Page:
The Nigerian government says despite the opening of its land borders, a ban on imports, including rice and vehicles, has not been lifted.
Nigerian President Muhammadu Buhari on Thursday ordered the reopening of four land borders, which have been closed for more than a year.
The opening of the borders has been a source of great joy to Nigerians, especially in the hope that businesses will open up and benefit from the rising cost of living, especially as consumer prices continue to rise.
But Mr Joseph Attah, a spokesman for the Nigeria Customs Service, said that the ban on imports, including rice, was still in place.
The Nigerian Customs Service (NCS) on its website has listed products that the Nigerian government will not allow importation, they include;
- The importation of rice, pasta and cooking oil is prohibited
- The importation of European chickens or pasta with eggs and meat is prohibited
- Sugar imports are banned
- Canned tomatoes are banned
- Cement imports are prohibited
- The importation of bath and laundry soap and omo is prohibited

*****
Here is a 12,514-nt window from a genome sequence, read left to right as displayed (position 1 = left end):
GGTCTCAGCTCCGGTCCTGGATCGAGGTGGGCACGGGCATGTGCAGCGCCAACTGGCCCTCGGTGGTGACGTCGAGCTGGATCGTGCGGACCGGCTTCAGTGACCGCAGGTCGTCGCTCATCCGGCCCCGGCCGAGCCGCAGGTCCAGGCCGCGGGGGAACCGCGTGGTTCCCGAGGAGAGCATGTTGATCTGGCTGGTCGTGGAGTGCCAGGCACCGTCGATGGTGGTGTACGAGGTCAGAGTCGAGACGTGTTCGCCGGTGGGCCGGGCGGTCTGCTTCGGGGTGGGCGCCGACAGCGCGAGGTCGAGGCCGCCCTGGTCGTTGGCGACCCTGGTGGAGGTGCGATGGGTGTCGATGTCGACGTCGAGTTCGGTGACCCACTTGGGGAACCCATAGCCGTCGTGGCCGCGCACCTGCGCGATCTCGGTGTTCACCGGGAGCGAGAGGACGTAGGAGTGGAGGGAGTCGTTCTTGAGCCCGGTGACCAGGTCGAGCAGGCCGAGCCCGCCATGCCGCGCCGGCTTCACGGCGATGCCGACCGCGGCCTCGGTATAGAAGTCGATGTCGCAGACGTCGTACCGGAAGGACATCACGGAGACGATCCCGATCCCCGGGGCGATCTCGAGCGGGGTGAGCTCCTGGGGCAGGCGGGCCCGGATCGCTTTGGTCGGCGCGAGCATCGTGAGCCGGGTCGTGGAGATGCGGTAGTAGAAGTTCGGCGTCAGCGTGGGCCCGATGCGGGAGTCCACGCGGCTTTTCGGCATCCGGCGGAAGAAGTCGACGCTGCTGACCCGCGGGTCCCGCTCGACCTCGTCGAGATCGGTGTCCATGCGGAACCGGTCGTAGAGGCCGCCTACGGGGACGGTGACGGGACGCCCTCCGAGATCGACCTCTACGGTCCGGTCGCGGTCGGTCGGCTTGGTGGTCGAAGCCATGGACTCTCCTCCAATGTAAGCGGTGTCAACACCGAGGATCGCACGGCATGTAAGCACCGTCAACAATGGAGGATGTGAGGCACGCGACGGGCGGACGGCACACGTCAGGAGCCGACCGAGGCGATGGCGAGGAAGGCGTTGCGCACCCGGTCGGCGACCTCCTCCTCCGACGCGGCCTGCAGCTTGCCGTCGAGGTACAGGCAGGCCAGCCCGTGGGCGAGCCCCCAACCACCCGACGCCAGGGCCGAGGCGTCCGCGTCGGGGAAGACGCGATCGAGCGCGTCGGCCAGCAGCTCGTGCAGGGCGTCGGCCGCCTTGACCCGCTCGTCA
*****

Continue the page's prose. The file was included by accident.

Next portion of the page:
- The importation of cardboard or bottled lemon juice (but does not apply to stimulants such as Power Horse) is prohibited.
- The importation of drugs containing Paracetamol and Aspirin among others is prohibited
- Mosquito repellent is banned
- Recharge card restricted
- Room entry is prohibited
- The use of used air conditioners and refrigerators is prohibited
- Imports of cars manufactured for more than 15 years are prohibited.
There are also several items that the government has banned from importing into the country as the customs department said on its website.
Mr Attah said the opening did not mean that everyone had to bring everything they wanted.
He said the move to open some of the borders would now allow Nigeria’s neighbours to conduct their border activities as required by law.
Since August last year, the Nigerian government has closed its land borders to improve security and develop local industries. But some feel that that was the wrong move by the government as they did not put anything in place to cushion the negative effects of closing the borders.
Some Nigerians think that there is no profit to be made from the government’s closure of the country’s borders, arguing that food prices have not fallen and that the security situation is deteriorating.
Although the Nigerian Customs Service says, it has achieved diplomatic success with neighbouring countries, due to past misunderstandings, which has now subsided.